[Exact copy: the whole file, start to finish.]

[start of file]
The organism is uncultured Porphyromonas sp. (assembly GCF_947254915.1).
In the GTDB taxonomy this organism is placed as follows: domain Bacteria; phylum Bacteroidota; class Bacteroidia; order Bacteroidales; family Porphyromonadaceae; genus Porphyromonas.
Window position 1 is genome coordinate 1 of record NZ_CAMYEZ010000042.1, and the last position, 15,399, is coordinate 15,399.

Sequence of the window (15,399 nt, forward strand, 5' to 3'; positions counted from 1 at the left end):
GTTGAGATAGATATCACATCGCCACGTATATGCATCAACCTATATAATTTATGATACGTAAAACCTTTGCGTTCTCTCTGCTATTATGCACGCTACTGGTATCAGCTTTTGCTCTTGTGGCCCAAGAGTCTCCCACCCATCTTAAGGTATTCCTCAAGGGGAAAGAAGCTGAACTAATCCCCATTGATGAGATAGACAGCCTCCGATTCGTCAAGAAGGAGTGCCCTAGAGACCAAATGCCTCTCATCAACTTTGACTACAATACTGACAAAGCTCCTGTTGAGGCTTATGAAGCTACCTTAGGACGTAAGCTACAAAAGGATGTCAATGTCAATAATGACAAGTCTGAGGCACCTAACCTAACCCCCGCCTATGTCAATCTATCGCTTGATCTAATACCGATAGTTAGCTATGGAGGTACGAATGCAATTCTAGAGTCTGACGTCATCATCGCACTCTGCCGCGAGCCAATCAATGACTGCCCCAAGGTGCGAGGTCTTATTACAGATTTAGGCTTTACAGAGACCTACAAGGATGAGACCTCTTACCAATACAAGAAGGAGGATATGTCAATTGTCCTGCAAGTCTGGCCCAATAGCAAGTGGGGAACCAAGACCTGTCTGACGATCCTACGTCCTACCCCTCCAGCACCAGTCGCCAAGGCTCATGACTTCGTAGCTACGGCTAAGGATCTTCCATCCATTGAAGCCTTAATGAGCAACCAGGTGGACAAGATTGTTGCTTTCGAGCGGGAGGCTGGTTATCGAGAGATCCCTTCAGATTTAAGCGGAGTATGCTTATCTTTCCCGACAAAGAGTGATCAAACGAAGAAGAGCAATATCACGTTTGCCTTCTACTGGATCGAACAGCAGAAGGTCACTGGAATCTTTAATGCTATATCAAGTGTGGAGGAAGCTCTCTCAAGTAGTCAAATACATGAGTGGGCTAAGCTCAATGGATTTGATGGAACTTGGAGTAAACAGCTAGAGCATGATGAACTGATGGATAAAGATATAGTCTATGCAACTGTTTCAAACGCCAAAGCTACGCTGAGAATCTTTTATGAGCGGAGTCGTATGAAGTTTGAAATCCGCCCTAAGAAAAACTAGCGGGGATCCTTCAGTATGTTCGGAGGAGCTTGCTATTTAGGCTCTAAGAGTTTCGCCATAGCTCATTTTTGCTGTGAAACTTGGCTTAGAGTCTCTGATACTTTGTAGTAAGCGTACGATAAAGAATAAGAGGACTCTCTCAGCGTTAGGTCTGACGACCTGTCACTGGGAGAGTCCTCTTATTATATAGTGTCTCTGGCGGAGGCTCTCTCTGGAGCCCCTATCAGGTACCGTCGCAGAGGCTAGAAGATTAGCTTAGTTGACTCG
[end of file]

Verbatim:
The organism is uncultured Porphyromonas sp. (assembly GCF_947254915.1).
In the GTDB taxonomy this organism is placed as follows: domain Bacteria; phylum Bacteroidota; class Bacteroidia; order Bacteroidales; family Porphyromonadaceae; genus Porphyromonas.
Window position 1 is genome coordinate 1 of record NZ_CAMYEZ010000042.1, and the last position, 15,399, is coordinate 15,399.

Sequence of the window (15,399 nt, forward strand, 5' to 3'; positions counted from 1 at the left end):
GTTGAGATAGATATCACATCGCCACGTATATGCATCAACCTATATAATTTATGATACGTAAAACCTTTGCGTTCTCTCTGCTATTATGCACGCTACTGGTATCAGCTTTTGCTCTTGTGGCCCAAGAGTCTCCCACCCATCTTAAGGTATTCCTCAAGGGGAAAGAAGCTGAACTAATCCCCATTGATGAGATAGACAGCCTCCGATTCGTCAAGAAGGAGTGCCCTAGAGACCAAATGCCTCTCATCAACTTTGACTACAATACTGACAAAGCTCCTGTTGAGGCTTATGAAGCTACCTTAGGACGTAAGCTACAAAAGGATGTCAATGTCAATAATGACAAGTCTGAGGCACCTAACCTAACCCCCGCCTATGTCAATCTATCGCTTGATCTAATACCGATAGTTAGCTATGGAGGTACGAATGCAATTCTAGAGTCTGACGTCATCATCGCACTCTGCCGCGAGCCAATCAATGACTGCCCCAAGGTGCGAGGTCTTATTACAGATTTAGGCTTTACAGAGACCTACAAGGATGAGACCTCTTACCAATACAAGAAGGAGGATATGTCAATTGTCCTGCAAGTCTGGCCCAATAGCAAGTGGGGAACCAAGACCTGTCTGACGATCCTACGTCCTACCCCTCCAGCACCAGTCGCCAAGGCTCATGACTTCGTAGCTACGGCTAAGGATCTTCCATCCATTGAAGCCTTAATGAGCAACCAGGTGGACAAGATTGTTGCTTTCGAGCGGGAGGCTGGTTATCGAGAGATCCCTTCAGATTTAAGCGGAGTATGCTTATCTTTCCCGACAAAGAGTGATCAAACGAAGAAGAGCAATATCACGTTTGCCTTCTACTGGATCGAACAGCAGAAGGTCACTGGAATCTTTAATGCTATATCAAGTGTGGAGGAAGCTCTCTCAAGTAGTCAAATACATGAGTGGGCTAAGCTCAATGGATTTGATGGAACTTGGAGTAAACAGCTAGAGCATGATGAACTGATGGATAAAGATATAGTCTATGCAACTGTTTCAAACGCCAAAGCTACGCTGAGAATCTTTTATGAGCGGAGTCGTATGAAGTTTGAAATCCGCCCTAAGAAAAACTAGCGGGGATCCTTCAGTATGTTCGGAGGAGCTTGCTATTTAGGCTCTAAGAGTTTCGCCATAGCTCATTTTTGCTGTGAAACTTGGCTTAGAGTCTCTGATACTTTGTAGTAAGCGTACGATAAAGAATAAGAGGACTCTCTCAGCGTTAGGTCTGACGACCTGTCACTGGGAGAGTCCTCTTATTATATAGTGTCTCTGGCGGAGGCTCTCTCTGGAGCCCCTATCAGGTACCGTCGCAGAGGCTAGAAGATTAGCTTAGTTGACTCG